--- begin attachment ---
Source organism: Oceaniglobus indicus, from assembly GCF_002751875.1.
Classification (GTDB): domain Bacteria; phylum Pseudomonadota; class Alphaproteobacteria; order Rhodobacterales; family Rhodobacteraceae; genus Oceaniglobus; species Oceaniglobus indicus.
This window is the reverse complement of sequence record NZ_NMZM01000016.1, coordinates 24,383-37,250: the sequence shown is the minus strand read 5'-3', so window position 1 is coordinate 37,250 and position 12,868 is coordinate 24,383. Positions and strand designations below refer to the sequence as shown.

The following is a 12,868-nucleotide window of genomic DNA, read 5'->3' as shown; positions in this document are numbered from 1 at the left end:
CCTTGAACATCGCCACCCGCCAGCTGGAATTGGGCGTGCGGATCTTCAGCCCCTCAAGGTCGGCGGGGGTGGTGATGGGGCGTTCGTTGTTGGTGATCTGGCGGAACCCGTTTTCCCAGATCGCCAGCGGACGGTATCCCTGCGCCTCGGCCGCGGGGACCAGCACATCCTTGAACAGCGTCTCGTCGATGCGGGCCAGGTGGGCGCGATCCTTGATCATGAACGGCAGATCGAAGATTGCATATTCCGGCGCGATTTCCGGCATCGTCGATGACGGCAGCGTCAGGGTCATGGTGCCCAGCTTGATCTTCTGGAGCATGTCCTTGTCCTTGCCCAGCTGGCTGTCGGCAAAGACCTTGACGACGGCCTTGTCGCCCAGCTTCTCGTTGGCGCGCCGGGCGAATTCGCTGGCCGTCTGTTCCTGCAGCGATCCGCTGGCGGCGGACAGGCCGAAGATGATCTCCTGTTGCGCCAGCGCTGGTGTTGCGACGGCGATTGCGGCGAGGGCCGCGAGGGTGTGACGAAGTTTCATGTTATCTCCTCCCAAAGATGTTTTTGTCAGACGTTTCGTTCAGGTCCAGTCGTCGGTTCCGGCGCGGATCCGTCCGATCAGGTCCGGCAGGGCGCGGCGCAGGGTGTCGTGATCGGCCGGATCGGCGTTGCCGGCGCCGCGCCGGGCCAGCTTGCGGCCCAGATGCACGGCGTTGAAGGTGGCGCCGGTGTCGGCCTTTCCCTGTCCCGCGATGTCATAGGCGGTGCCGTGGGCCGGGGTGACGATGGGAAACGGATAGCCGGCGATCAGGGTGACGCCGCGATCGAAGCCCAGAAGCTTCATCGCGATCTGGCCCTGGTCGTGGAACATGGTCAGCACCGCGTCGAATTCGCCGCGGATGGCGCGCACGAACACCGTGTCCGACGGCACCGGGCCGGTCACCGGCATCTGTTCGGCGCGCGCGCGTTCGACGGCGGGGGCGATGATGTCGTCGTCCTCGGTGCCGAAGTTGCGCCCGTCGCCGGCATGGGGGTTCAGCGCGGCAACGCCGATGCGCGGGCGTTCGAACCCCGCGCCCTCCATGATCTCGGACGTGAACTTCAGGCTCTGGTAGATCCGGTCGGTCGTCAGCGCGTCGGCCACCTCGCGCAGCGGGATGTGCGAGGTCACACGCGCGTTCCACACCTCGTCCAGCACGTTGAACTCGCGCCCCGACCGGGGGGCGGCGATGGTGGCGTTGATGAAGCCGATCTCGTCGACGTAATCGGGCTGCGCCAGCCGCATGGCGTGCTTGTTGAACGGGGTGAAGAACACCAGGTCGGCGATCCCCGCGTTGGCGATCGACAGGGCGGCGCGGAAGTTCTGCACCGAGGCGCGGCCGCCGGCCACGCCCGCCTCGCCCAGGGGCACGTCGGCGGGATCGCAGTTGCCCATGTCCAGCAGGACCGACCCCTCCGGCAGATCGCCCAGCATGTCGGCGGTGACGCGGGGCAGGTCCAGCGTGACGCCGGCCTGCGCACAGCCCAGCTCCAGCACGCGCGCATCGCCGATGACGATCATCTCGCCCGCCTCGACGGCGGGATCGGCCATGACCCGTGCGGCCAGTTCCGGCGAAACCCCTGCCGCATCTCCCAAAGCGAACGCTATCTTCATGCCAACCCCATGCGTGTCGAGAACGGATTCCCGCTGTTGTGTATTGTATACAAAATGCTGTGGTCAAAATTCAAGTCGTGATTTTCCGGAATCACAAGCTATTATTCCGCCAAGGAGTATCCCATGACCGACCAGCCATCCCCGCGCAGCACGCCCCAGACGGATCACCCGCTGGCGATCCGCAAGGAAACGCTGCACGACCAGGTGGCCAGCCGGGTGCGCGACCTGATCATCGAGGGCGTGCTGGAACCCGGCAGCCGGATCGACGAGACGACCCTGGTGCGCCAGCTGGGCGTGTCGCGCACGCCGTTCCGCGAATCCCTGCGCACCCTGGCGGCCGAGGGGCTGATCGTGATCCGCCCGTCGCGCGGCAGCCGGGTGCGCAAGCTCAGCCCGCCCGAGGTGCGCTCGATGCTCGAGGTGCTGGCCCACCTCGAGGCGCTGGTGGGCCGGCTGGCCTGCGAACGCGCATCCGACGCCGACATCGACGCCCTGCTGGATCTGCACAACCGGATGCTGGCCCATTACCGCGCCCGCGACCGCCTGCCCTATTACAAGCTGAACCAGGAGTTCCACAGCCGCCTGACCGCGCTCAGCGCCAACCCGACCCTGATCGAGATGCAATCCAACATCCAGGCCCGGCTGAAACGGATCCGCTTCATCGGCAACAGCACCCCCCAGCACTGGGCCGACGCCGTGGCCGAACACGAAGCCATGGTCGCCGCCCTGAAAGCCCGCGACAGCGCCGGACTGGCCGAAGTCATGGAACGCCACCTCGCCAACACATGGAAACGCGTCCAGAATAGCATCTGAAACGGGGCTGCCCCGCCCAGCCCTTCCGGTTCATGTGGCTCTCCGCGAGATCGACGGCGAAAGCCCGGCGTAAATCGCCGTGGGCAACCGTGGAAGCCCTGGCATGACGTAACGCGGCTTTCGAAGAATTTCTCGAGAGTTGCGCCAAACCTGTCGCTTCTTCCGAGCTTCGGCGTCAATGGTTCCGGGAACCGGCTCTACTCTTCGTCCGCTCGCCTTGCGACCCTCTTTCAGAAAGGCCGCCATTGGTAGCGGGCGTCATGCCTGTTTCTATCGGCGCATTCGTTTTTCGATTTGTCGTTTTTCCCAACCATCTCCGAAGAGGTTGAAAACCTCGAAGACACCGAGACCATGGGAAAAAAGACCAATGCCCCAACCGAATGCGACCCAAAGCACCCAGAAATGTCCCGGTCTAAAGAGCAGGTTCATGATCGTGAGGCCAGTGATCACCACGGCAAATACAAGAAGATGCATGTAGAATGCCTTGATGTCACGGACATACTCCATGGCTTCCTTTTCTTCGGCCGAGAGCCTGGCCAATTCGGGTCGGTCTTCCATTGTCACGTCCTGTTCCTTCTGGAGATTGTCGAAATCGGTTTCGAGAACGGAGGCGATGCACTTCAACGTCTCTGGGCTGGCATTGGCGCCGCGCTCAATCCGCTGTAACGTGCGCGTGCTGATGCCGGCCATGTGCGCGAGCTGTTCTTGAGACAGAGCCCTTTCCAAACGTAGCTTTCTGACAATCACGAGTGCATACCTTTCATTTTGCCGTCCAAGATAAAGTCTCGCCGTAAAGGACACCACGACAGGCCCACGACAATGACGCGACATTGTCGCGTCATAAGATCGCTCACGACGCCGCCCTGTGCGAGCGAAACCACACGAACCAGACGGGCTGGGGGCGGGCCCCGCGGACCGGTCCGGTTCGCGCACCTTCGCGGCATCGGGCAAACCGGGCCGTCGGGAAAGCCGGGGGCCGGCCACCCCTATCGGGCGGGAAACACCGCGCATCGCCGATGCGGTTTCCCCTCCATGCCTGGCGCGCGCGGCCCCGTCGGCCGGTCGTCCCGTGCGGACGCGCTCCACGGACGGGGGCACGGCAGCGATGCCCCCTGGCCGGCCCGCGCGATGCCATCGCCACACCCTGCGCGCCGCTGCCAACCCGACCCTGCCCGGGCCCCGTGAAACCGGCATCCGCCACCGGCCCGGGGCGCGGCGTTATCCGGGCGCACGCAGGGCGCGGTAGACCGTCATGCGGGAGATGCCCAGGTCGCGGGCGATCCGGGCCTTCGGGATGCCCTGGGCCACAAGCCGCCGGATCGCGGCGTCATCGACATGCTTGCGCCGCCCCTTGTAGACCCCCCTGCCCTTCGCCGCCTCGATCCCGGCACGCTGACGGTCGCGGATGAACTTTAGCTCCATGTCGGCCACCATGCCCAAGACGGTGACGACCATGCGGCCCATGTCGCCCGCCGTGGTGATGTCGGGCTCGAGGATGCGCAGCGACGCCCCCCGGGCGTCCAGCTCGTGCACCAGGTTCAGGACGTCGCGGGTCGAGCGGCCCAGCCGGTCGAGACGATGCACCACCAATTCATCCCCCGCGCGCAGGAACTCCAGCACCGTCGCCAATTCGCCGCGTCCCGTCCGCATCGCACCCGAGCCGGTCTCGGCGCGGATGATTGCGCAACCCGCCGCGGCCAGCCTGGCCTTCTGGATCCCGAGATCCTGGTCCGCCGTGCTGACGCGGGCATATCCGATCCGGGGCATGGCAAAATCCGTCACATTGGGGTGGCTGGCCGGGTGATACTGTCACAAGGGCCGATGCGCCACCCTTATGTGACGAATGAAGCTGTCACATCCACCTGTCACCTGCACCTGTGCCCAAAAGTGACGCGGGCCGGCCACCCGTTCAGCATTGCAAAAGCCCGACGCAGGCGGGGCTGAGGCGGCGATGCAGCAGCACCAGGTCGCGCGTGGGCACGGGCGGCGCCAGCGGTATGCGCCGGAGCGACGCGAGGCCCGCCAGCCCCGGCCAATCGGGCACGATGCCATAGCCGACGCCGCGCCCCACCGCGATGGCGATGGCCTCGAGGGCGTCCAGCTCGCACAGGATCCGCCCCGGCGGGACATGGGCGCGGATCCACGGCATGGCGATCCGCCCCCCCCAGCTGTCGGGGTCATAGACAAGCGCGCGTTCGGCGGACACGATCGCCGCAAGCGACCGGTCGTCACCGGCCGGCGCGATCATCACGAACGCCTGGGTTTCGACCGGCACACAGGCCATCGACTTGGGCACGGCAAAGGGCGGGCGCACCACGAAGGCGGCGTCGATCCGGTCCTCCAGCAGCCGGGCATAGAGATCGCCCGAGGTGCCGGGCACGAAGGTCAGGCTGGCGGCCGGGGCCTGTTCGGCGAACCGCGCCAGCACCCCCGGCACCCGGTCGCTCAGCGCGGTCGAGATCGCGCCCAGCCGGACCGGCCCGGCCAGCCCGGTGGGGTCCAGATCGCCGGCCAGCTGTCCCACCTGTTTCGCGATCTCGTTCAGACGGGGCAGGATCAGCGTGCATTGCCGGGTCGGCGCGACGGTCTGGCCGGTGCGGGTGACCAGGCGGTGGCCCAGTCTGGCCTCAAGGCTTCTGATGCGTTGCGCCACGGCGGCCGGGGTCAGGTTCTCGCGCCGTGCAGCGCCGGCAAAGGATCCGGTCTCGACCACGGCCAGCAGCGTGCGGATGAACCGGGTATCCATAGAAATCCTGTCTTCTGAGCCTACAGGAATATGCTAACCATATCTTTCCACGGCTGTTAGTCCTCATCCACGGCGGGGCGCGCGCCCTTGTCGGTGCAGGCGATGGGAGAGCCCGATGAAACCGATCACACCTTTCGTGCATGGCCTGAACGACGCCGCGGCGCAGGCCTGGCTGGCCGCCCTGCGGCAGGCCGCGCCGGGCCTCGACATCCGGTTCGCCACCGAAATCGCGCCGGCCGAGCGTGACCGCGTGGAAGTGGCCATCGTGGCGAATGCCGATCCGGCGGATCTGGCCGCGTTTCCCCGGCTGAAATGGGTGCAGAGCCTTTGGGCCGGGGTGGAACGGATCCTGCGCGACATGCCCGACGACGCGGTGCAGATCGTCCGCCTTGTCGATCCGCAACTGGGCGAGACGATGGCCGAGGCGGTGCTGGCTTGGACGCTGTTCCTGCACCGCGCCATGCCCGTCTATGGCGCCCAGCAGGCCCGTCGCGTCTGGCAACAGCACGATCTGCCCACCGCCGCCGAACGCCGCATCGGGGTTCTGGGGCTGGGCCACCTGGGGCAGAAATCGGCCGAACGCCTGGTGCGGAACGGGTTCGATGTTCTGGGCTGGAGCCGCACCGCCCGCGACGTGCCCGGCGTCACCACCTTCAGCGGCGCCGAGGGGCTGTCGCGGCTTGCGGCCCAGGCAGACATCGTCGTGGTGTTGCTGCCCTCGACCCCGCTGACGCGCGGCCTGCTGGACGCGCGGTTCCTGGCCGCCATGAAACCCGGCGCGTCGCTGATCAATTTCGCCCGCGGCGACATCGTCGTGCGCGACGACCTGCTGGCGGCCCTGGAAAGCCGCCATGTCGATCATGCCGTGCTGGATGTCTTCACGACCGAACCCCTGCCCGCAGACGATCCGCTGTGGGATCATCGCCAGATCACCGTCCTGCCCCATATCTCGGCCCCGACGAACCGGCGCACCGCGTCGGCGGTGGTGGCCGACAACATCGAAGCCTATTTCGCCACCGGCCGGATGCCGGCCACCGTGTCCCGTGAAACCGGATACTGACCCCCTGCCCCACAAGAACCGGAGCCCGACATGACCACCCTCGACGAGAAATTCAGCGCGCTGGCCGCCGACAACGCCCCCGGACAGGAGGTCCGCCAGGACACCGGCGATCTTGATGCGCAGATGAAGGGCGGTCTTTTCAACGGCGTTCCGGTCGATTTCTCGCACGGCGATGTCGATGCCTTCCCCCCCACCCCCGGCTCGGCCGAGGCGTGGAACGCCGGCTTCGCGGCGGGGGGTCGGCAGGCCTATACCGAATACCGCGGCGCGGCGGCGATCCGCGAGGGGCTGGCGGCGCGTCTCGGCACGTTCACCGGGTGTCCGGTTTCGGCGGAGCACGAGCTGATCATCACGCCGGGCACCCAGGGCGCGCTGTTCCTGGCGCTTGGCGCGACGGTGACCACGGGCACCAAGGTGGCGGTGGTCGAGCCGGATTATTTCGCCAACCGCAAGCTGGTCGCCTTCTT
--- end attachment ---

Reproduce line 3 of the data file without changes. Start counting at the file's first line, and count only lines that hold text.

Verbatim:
This window is the reverse complement of sequence record NZ_NMZM01000016.1, coordinates 24,383-37,250: the sequence shown is the minus strand read 5'-3', so window position 1 is coordinate 37,250 and position 12,868 is coordinate 24,383. Positions and strand designations below refer to the sequence as shown.